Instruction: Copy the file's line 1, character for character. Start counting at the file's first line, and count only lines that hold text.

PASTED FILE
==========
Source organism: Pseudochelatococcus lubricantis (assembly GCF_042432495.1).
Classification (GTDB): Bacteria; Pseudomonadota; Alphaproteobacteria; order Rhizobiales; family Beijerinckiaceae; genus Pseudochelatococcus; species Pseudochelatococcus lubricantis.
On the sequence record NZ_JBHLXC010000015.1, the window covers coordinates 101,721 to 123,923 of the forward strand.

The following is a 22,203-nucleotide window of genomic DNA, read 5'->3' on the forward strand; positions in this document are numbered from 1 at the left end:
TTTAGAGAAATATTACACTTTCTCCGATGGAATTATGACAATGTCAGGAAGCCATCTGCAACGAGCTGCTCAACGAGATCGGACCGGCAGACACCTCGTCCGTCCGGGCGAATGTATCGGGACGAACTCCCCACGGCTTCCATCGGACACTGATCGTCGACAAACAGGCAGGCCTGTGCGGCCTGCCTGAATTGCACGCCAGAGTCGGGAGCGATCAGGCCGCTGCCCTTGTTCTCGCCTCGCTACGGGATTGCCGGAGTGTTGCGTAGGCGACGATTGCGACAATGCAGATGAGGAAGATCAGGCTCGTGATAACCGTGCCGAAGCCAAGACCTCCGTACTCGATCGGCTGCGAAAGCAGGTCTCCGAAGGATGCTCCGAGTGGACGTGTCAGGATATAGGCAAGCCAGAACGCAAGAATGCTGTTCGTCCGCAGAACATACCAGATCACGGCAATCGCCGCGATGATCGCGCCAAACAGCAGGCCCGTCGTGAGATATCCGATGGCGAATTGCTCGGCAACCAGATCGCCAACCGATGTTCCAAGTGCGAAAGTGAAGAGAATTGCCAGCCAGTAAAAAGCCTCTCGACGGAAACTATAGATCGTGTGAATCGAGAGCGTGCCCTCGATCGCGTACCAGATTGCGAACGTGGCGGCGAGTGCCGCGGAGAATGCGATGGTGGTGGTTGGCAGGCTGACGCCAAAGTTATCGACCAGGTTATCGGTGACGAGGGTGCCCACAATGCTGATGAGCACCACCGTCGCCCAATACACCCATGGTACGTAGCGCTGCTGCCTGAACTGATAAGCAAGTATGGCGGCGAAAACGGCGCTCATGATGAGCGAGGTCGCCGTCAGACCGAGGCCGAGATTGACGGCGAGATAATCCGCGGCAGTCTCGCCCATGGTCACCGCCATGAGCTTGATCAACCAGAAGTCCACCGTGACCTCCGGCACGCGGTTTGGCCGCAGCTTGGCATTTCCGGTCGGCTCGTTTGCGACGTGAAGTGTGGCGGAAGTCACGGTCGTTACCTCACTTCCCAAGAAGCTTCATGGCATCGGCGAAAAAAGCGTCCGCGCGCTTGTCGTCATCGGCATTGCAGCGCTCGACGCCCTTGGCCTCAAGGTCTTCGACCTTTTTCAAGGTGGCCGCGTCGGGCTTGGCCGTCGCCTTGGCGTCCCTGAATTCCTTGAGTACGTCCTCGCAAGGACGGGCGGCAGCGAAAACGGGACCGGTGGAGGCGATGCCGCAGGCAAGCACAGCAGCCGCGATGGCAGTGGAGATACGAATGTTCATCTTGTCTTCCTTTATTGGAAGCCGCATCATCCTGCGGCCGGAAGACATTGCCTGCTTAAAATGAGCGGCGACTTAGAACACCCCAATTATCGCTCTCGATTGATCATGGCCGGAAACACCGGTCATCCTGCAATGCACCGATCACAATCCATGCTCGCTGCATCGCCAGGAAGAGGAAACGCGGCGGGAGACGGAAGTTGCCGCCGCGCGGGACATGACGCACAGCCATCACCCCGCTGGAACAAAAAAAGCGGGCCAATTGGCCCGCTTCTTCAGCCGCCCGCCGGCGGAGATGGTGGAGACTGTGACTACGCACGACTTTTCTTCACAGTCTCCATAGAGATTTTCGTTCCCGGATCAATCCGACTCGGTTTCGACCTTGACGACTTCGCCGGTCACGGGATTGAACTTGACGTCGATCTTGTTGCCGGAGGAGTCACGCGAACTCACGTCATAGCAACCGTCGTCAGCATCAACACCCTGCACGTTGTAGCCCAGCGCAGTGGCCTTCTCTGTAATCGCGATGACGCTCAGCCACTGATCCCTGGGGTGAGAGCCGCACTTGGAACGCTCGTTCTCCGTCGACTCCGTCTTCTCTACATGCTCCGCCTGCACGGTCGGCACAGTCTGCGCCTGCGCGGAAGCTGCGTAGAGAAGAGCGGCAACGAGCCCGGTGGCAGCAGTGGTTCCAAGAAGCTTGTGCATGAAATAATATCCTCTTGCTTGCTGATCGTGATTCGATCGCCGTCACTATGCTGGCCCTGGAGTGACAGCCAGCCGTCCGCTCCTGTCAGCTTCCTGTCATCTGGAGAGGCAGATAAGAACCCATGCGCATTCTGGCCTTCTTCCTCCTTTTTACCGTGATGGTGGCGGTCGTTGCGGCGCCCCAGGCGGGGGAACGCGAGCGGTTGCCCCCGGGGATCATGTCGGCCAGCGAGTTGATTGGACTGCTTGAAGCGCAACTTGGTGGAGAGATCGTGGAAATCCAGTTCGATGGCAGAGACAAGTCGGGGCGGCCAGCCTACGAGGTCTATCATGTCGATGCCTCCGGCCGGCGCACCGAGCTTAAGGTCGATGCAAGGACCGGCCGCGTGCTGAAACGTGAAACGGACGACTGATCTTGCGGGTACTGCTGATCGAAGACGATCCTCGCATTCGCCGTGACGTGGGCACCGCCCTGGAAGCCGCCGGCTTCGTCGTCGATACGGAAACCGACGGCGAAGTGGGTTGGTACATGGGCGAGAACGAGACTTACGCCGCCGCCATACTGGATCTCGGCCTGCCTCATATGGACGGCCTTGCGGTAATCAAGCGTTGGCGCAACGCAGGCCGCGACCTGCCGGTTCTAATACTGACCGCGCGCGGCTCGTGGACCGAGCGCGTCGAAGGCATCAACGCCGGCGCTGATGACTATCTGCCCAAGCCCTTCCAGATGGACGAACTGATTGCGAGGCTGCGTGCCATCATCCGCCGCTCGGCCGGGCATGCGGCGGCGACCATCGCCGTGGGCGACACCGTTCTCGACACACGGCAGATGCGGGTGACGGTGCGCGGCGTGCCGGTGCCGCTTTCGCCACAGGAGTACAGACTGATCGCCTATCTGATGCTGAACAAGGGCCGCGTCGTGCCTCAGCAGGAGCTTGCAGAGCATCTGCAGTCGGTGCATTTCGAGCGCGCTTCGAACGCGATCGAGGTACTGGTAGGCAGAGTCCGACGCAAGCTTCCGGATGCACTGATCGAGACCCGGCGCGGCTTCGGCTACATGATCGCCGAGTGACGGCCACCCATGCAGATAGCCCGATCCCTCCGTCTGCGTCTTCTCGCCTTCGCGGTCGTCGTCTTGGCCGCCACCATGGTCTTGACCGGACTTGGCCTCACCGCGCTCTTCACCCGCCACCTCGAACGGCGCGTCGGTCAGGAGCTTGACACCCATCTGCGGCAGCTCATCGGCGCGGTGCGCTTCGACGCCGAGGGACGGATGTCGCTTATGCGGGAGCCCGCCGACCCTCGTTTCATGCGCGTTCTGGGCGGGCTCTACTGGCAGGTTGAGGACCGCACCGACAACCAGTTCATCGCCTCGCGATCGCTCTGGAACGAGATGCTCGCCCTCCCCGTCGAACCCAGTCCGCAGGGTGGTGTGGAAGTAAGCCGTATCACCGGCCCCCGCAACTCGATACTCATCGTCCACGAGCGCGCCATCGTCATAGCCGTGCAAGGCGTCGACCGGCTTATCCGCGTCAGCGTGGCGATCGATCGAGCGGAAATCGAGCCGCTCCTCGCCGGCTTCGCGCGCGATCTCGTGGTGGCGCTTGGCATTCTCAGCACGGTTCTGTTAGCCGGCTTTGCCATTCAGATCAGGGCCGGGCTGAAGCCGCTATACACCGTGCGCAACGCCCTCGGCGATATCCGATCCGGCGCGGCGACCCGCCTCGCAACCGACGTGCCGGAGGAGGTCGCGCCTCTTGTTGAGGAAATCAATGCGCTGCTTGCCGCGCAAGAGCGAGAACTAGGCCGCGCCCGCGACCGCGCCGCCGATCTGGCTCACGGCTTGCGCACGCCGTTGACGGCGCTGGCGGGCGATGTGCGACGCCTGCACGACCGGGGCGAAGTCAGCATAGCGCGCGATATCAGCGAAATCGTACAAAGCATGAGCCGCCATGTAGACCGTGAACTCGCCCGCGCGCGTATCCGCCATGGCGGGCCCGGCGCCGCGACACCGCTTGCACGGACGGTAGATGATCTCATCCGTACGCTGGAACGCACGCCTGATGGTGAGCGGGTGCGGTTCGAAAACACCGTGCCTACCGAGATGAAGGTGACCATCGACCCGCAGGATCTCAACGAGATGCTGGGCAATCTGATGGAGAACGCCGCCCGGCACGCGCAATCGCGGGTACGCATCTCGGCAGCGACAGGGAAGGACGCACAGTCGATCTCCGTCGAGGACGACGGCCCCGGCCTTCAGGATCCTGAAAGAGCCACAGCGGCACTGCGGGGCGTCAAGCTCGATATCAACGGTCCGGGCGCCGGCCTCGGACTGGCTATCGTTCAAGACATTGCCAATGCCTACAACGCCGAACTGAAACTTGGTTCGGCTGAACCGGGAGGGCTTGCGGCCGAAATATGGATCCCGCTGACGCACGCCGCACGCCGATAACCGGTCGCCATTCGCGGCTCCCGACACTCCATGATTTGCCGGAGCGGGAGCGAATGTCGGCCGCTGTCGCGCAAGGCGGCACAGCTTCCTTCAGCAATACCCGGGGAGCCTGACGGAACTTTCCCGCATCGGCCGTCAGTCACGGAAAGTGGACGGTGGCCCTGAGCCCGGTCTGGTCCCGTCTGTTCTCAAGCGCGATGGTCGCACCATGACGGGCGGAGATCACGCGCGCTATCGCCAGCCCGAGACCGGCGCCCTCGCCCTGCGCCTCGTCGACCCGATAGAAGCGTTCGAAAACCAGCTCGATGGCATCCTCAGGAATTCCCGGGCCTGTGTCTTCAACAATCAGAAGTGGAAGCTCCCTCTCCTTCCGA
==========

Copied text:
Source organism: Pseudochelatococcus lubricantis (assembly GCF_042432495.1).